Niger to Adopt New Constitution? [Updated]

The people of Niger headed to the polls on Sunday to vote in a referendum on adopting a new constitution. Amidst slight logistical problems and tight security, the vote apparently proceeded peacefully but with low turnout in some parts of the country. The measure appears almost certain to pass.

The proposed constitution contains provisions to schedule elections in January, ban military personnel from contesting elections, grant immunity to members of the current military junta, set term limits for the presidency, and increase transparency around government reporting of oil and mining revenues. Some Muslim organizations in Niger have opposed the constitution’s passage, arguing against the document’s secularism.

Reuters says that early reports indicate overwhelming support for the constitution, but turnout figures fell below 50%.

“‘Yes’ takes it with at least 90 percent of the vote,” Gousmane Abdouramane, the president of the electoral commission, said on state radio.

He said the provisional tally was based on results from 70 of Niger’s 266 communes and that a reading from the remaining communes would be available on Tuesday.

[…]Abdouramane said voter turnout appeared to range between 30 and 50 percent, a level he said was substantial enough to provide a meaningful result. However the junta had said it wanted to see turnout at a much higher 70 percent.

We may get full results today, in which case I will update this post. In the meantime, it seems nearly certain that the constitution will become law. That will allow the country to keep moving toward elections and a return to civilian rule. But does this result reflect the will of the majority of the electorate?

[UPDATE]: Commenter Canyen points us to this AFP article which has new numbers:

Niger’s people gave a draft new constitution an overwhelming 90 percent yes vote in Sunday’s referendum, according to complete provisional results published Tuesday by the electoral commission.

“The ‘yes’ gathered 3,124,152 votes, that is 90.18 percent,” against 9.82 percent for the ‘no’, the president of the Independent National Electoral Commission (CENI), Gousmane Abdourahamane, said in Niamey.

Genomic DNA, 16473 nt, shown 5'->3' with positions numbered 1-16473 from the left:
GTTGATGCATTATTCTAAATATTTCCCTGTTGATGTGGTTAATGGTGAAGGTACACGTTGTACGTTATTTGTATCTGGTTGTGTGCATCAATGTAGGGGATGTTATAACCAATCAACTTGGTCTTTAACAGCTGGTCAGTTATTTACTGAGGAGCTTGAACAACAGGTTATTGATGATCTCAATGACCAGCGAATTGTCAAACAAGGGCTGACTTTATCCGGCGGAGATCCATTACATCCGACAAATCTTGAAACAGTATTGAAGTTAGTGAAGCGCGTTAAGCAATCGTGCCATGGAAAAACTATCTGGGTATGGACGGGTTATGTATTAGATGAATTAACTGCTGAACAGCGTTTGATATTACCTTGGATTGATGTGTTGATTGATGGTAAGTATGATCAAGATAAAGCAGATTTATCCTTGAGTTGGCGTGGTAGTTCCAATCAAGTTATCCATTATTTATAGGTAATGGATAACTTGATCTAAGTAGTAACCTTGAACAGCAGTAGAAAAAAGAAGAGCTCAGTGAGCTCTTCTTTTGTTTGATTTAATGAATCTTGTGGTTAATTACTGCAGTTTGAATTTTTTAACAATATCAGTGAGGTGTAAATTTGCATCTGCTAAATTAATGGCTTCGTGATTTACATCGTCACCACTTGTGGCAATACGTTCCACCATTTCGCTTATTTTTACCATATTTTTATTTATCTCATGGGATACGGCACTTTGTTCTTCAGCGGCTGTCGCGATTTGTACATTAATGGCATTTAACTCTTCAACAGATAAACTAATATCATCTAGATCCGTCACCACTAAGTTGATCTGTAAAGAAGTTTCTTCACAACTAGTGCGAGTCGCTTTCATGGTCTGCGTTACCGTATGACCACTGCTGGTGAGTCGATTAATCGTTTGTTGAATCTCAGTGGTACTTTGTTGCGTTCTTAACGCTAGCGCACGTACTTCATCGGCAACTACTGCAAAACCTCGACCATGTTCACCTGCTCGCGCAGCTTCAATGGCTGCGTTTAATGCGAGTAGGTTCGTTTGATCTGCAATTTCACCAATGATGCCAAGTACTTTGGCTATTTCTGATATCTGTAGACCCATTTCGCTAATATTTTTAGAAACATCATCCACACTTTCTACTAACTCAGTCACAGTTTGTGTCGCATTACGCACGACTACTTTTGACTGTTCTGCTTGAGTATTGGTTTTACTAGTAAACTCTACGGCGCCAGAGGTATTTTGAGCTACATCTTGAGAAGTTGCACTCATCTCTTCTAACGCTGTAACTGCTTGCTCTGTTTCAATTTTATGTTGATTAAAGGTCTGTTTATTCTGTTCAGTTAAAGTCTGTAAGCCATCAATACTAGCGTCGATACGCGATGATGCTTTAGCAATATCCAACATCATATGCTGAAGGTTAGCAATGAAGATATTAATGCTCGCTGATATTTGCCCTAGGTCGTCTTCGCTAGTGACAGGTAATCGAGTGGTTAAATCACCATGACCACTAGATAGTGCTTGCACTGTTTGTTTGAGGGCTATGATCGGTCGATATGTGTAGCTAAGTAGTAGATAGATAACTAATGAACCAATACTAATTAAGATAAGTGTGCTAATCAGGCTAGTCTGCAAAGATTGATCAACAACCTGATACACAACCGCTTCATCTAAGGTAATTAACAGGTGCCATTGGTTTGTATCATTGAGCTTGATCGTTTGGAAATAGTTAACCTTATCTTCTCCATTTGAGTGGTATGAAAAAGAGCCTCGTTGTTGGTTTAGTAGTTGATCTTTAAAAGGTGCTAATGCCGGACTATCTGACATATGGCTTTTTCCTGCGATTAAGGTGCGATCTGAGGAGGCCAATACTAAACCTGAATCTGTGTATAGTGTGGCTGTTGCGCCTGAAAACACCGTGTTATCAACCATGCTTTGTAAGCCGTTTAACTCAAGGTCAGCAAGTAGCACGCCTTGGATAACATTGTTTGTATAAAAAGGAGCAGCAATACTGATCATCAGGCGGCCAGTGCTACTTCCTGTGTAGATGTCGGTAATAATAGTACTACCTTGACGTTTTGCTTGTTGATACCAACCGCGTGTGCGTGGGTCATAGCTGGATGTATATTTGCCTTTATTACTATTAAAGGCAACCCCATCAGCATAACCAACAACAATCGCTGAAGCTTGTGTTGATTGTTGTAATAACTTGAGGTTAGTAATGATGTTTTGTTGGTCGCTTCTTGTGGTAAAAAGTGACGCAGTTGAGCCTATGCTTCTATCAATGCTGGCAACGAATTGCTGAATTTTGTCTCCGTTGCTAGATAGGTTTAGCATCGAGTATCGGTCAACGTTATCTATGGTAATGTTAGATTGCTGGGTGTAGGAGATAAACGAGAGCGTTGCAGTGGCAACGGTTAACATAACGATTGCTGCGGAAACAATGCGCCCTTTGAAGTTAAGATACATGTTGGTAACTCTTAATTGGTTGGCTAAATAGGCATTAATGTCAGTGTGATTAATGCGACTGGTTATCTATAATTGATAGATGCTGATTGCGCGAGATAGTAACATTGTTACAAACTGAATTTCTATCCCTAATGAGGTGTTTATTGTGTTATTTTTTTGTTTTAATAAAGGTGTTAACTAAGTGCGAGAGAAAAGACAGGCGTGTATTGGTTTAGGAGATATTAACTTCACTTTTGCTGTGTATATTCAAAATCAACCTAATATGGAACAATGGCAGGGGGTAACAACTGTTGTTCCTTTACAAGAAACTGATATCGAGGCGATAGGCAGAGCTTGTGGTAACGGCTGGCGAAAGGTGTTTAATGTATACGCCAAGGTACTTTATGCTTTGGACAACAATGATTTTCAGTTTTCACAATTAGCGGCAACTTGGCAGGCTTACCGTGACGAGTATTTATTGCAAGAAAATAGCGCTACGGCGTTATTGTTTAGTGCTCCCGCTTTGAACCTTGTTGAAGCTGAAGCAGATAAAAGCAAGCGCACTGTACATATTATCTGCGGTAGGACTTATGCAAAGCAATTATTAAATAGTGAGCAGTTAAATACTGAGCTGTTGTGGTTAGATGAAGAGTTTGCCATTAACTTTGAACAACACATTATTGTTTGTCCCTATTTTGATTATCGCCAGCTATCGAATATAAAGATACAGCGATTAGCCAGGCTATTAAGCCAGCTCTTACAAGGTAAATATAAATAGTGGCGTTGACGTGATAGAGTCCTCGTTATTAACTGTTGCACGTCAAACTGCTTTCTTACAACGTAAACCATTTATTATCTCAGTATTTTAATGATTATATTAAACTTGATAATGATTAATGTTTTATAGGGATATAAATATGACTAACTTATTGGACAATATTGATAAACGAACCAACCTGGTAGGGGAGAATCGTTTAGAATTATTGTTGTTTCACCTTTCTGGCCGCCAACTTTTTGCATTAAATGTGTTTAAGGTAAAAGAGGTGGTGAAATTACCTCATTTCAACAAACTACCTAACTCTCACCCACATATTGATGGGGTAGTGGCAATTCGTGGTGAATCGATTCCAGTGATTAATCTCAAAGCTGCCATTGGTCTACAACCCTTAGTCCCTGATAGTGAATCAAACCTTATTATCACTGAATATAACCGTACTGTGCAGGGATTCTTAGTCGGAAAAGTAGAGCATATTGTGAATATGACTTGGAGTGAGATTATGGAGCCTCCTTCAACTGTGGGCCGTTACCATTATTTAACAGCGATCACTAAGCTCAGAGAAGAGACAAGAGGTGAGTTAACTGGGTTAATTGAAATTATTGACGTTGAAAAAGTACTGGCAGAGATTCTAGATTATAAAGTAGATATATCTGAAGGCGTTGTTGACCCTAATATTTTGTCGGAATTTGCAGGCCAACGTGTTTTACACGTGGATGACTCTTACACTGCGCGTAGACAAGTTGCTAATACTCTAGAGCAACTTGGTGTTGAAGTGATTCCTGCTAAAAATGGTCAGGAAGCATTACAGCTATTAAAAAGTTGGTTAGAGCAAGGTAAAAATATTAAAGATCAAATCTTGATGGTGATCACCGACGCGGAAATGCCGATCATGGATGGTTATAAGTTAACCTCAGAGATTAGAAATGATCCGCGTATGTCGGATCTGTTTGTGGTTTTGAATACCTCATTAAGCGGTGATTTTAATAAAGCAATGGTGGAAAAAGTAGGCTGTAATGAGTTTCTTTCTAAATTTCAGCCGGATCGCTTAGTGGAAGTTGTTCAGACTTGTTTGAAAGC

The vote opens the way to an end to military rule in the poor west African country, with a presidential election and parliamentary polls scheduled for January 31 next year. A handover of power is planned for April.

The turnout reached 52.65 percent of about 6.7 million registered voters, he added, during a ceremony at the Congress Palace attended by government members and diplomats.

Abdourahamane hailed a “major mobilisation of the electorate.”

The “provisional global results” will be passed on “as of Wednesday to the Constitutional Council” for validation and proclamation as the definitive results, Abdourahamane told AFP.

As Canyen says, the fact that turnout passed the 50% mark helps legitimate the results. Now the government and citizens of Niger can turn their attention toward the implementation of the constitution and to the elections in January.


3 thoughts on “Niger to Adopt New Constitution? [Updated]

  1. Alex,

    I’ve enjoyed reading your blog recently, and I think that you provide excellent analysis on Sahel issues. For a first-time comment, I have a question:

    In your opinion, do you think that the transition of power will go smoothly next April? It appears that the junta is committed to free elections, especially considering the referendum will provide amnesty for the coup leaders. But the region also has an unfortunate trend of delaying such transfers of power (ex. the South Sudan referendum and upcoming Guinea runoff elections). How do you see Niger’s transfer shaping up?

    Also, I was glad to see that such a large percentage showed up to the polls. Should add some legitimacy to the vote:

    • Thanks for stopping by and for posting this link, I’ll update the post.

      From what I know of Niger’s recent history they had a pretty smooth hand-off in 1999. I think it could go quite smoothly this time. The reports of a coup plot inside the junta were troubling, but that tension seems to be subsiding now. I think Djibo is committed to a return to civilian control. I guess it will partly depend on how the elections in January go though.

      • I agree that January’s elections should provide a good indicator of things to come. Assuming another strong voter turnout and a clear victor after one or two rounds of voting, we’ll hopefully see the return of a civilian presidency next April.

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